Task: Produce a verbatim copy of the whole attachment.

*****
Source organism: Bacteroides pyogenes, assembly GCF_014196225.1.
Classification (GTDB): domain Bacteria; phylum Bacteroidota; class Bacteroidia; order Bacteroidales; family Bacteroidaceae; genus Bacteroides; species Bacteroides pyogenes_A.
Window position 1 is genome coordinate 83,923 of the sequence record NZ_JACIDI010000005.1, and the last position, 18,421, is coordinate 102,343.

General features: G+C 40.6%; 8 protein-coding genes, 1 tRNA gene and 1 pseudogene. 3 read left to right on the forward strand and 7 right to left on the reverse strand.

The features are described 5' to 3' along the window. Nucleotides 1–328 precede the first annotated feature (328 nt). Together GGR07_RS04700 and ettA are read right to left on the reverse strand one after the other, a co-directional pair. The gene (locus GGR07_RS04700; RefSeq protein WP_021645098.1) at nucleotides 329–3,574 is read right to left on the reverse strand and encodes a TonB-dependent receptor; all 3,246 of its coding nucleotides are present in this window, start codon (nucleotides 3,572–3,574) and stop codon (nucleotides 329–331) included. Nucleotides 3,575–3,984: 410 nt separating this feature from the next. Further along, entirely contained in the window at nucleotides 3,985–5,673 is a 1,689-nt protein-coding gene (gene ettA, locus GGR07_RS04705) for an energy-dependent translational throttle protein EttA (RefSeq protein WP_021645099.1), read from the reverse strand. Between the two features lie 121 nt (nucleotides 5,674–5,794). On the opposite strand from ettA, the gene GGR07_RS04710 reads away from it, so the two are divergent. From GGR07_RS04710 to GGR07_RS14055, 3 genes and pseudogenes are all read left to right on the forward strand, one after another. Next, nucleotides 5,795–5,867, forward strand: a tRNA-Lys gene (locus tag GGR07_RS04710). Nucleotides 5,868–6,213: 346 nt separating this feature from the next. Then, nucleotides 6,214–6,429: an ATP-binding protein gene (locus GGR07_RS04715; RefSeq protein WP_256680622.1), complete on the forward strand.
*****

Source organism: Bacteroides pyogenes, assembly GCF_014196225.1.
Classification (GTDB): domain Bacteria; phylum Bacteroidota; class Bacteroidia; order Bacteroidales; family Bacteroidaceae; genus Bacteroides; species Bacteroides pyogenes_A.
Window position 1 is genome coordinate 83,923 of the sequence record NZ_JACIDI010000005.1, and the last position, 18,421, is coordinate 102,343.

General features: G+C 40.6%; 8 protein-coding genes, 1 tRNA gene and 1 pseudogene. 3 read left to right on the forward strand and 7 right to left on the reverse strand.

The features are described 5' to 3' along the window. Nucleotides 1–328 precede the first annotated feature (328 nt). Together GGR07_RS04700 and ettA are read right to left on the reverse strand one after the other, a co-directional pair. The gene (locus GGR07_RS04700; RefSeq protein WP_021645098.1) at nucleotides 329–3,574 is read right to left on the reverse strand and encodes a TonB-dependent receptor; all 3,246 of its coding nucleotides are present in this window, start codon (nucleotides 3,572–3,574) and stop codon (nucleotides 329–331) included. Nucleotides 3,575–3,984: 410 nt separating this feature from the next. Further along, entirely contained in the window at nucleotides 3,985–5,673 is a 1,689-nt protein-coding gene (gene ettA, locus GGR07_RS04705) for an energy-dependent translational throttle protein EttA (RefSeq protein WP_021645099.1), read from the reverse strand. Between the two features lie 121 nt (nucleotides 5,674–5,794). On the opposite strand from ettA, the gene GGR07_RS04710 reads away from it, so the two are divergent. From GGR07_RS04710 to GGR07_RS14055, 3 genes and pseudogenes are all read left to right on the forward strand, one after another. Next, nucleotides 5,795–5,867, forward strand: a tRNA-Lys gene (locus tag GGR07_RS04710). Nucleotides 5,868–6,213: 346 nt separating this feature from the next. Then, nucleotides 6,214–6,429: an ATP-binding protein gene (locus GGR07_RS04715; RefSeq protein WP_256680622.1), complete on the forward strand.